- Adrienne Surprenant - 19/12/2018, Auckland, New Zealand — View of New Zealand from the plane leaving to Samoa.
19/12/2018, Auckland, New Zealand — View of New Zealand from the plane leaving to Samoa.
- Adrienne Surprenant - 23/12/2018, Apia, Samoa—“If 80% of people in Samoa had dengue once, it is that 80% of us like to drink beer outside,” says a woman during her brother’s 50th birthday, as a man lights a coil next to the party. All the family is reunited for the occasion, even the brothers and sisters living abroad in Australia or New Zealand. Their garden is filled with empty coconut shells and other mosquito breeding spots.
23/12/2018, Apia, Samoa—“If 80% of people in Samoa had dengue once, it is that 80% of us like to drink beer outside,” says a woman during her brother’s 50th birthday, as a man lights a coil next to the party. All the family is reunited for the occasion, even the brothers and sisters living abroad in Australia or New Zealand. Their garden is filled with empty coconut shells and other mosquito breeding spots.
- Adrienne Surprenant - 10/01/2019, Nouméa, New Caledonia—Arnaud, the entomologist of DASS, is putting up mosquito traps each week in a plant breeding enterprise close to the airport. He uses the traps to detect if any intrusion of new mosquito species, and monitor the endemic species of mosquitoes present on New Caledonia’s island. He goes there every week, but once a month tours the whole island to do the same. The Aedes Aegypti arrived in New Caledonia around the 1860s but was only detected on the whole territory around a hundred years later. This detection of mosquito is key to follow the International Sanitary rules, to protect the territory and the countries with which it does commerce, or has airplane and boat circulation.
10/01/2019, Nouméa, New Caledonia—Arnaud, the entomologist of DASS, is putting up mosquito traps each week in a plant breeding enterprise close to the airport. He uses the traps to detect if any intrusion of new mosquito species, and monitor the endemic species of mosquitoes present on New Caledonia’s island. He goes there every week, but once a month tours the whole island to do the same. The Aedes Aegypti arrived in New Caledonia around the 1860s but was only detected on the whole territory around a hundred years later. This detection of mosquito is key to follow the International Sanitary rules, to protect the territory and the countries with which it does commerce, or has airplane and boat circulation.
- Adrienne Surprenant - 01/01/2019, Suva, Fiji—Shirya walks behind her house in the Nanuku settlement, during the rain and cyclones season. Shirya and her father Sunil both had dengue for the first time in August 2018. She was hospitalized for four days, but he was kept at the hospital for more than a week. I was very scared,  he recalls.
01/01/2019, Suva, Fiji—Shirya walks behind her house in the Nanuku settlement, during the rain and cyclones season. Shirya and her father Sunil both had dengue for the first time in August 2018. She was hospitalized for four days, but he was kept at the hospital for more than a week. "I was very scared, " he recalls.
- Adrienne Surprenant - 09/01/2019, Nouméa, New Caledonia—The direction of sanitary risks of Nouméa’s town is spraying an insecticide, delatméthrine, in the Vallée des Colons neighborhood. In a perimeter of 100 meters around each confirmed dengue case, they do 3 treatments in 10 days. During the 2018 epidemic, Nouméa deals with 15 to 20 new dengue cases per day. It is the dengue serotype 2 that circulates, a type that hasn’t been on the island since 1998. The younger population not being immune, the epidemic presents a higher risk. Dengue virus has four serotypes, and a second infection from a different type is increasing the risk of severe dengue and hemorrhagic fever.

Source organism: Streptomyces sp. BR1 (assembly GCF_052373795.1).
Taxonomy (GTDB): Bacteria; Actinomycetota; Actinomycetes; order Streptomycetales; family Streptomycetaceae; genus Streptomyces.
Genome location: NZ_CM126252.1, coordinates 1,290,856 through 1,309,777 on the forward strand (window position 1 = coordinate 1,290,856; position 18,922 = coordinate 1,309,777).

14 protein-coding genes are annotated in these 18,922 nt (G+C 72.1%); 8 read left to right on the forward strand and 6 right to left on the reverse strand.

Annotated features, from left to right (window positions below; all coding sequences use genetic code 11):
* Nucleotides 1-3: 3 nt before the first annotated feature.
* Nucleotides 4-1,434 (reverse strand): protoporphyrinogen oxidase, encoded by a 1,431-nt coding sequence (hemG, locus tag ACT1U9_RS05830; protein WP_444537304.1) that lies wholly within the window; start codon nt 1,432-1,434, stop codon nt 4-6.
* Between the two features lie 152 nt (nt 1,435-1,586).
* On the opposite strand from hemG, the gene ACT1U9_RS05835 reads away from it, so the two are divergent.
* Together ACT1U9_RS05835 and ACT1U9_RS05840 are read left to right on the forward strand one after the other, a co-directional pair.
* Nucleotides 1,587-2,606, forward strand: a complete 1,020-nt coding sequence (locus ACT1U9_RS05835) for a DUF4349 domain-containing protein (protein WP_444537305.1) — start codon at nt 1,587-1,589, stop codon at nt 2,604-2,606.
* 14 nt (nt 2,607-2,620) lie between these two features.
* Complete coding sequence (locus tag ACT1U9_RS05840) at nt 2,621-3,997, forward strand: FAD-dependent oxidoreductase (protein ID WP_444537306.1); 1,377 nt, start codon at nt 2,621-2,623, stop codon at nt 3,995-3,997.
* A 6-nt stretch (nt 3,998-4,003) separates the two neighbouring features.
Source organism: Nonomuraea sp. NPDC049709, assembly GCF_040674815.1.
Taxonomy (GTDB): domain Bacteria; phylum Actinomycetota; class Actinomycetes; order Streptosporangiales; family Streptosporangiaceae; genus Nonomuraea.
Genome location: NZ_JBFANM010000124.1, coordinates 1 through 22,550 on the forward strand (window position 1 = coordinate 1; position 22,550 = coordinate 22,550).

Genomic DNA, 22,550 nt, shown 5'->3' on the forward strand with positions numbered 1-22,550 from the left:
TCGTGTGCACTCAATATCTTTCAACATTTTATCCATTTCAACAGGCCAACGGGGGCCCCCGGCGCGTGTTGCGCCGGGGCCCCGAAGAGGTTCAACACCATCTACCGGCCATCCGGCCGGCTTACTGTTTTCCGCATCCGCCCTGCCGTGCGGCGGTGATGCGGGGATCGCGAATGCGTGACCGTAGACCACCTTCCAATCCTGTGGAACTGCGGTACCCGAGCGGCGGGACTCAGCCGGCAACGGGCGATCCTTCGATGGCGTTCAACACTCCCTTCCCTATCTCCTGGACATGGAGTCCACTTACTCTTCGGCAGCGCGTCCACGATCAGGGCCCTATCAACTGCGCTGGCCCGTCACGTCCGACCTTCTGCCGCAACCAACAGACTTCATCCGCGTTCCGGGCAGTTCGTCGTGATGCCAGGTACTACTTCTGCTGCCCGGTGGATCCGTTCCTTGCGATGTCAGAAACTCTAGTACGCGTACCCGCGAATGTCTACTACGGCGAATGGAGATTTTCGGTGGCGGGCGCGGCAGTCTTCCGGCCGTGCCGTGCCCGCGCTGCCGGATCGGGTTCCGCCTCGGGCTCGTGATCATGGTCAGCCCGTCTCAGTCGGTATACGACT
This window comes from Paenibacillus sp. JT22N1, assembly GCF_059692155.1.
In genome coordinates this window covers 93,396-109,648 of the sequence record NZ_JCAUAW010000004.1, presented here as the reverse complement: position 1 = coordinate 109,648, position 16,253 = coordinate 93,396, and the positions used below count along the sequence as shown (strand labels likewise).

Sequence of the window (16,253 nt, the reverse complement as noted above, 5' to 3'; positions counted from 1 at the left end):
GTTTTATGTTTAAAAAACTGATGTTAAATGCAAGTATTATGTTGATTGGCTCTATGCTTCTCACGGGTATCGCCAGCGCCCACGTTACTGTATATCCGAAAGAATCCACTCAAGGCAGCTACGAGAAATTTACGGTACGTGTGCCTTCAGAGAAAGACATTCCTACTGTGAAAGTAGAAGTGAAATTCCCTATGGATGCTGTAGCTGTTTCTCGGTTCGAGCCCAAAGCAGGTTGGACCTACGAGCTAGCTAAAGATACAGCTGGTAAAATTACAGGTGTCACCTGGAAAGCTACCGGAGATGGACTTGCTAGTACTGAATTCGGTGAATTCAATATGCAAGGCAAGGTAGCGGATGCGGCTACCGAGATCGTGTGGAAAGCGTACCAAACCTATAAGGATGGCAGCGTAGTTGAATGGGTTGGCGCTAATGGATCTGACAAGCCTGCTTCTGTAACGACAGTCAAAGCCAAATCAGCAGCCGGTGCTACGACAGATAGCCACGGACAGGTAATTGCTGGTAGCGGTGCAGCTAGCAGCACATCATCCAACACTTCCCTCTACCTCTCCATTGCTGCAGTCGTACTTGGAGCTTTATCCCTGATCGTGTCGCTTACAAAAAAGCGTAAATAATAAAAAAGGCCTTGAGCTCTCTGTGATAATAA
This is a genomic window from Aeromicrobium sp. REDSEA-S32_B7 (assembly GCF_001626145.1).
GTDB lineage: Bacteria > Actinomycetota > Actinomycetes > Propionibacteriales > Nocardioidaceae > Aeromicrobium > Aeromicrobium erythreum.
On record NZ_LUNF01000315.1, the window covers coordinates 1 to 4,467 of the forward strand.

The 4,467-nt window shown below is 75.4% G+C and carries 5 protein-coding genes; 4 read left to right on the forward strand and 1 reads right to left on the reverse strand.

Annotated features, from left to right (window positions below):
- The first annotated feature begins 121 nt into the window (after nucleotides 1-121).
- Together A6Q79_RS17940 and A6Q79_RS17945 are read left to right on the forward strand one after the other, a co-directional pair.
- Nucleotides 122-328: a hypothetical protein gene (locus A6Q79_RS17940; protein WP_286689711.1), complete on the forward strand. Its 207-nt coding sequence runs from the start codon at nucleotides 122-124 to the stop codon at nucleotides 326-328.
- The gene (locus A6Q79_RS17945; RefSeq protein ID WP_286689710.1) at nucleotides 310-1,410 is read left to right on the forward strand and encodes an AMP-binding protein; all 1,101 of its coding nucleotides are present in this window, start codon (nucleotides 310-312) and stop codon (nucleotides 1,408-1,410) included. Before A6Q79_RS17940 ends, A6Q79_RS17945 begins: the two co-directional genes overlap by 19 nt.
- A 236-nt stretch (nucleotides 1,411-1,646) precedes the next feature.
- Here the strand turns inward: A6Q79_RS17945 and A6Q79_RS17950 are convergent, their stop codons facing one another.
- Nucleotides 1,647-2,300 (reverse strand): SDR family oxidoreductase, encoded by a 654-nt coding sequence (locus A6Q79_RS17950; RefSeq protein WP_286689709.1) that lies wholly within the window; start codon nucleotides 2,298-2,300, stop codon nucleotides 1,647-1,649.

09/01/2019, Nouméa, New Caledonia—The direction of sanitary risks of Nouméa’s town is spraying an insecticide, delatméthrine, in the Vallée des Colons neighborhood. In a perimeter of 100 meters around each confirmed dengue case, they do 3 treatments in 10 days. During the 2018 epidemic, Nouméa deals with 15 to 20 new dengue cases per day. It is the dengue serotype 2 that circulates, a type that hasn’t been on the island since 1998. The younger population not being immune, the epidemic presents a higher risk. Dengue virus has four serotypes, and a second infection from a different type is increasing the risk of severe dengue and hemorrhagic fever.
- Adrienne Surprenant - 28/04/2019. Petite Isle, La Réunion (France) - Jimmy Hoareau, beekeeper, reportedly lost 85 of his hives due to mosquito control by the ARS about 50 metres from his bees. The problem is that the products used do not only kill mosquitoes. Wildlife renewal takes time. Many people say that two weeks after the LRA they have more mosquitoes because all their predators are dead too. We are told that this is a case of necessity, that there are deaths and that action must be taken, but I do not understand why in agriculture we are trying to reduce the use of insecticides when they are spraying everywhere. We are told that we must choose life or dengue fever, but there must be other solutions. There are researchers who have salaries for this, he says
28/04/2019. Petite Isle, La Réunion (France) - Jimmy Hoareau, beekeeper, reportedly lost 85 of his hives due to mosquito control by the ARS about 50 metres from his bees. "The problem is that the products used do not only kill mosquitoes. Wildlife renewal takes time. Many people say that two weeks after the LRA they have more mosquitoes because all their predators are dead too. We are told that this is a case of necessity, that there are deaths and that action must be taken, but I do not understand why in agriculture we are trying to reduce the use of insecticides when they are spraying everywhere. We are told that we must choose life or dengue fever, but there must be other solutions. There are researchers who have salaries for this," he says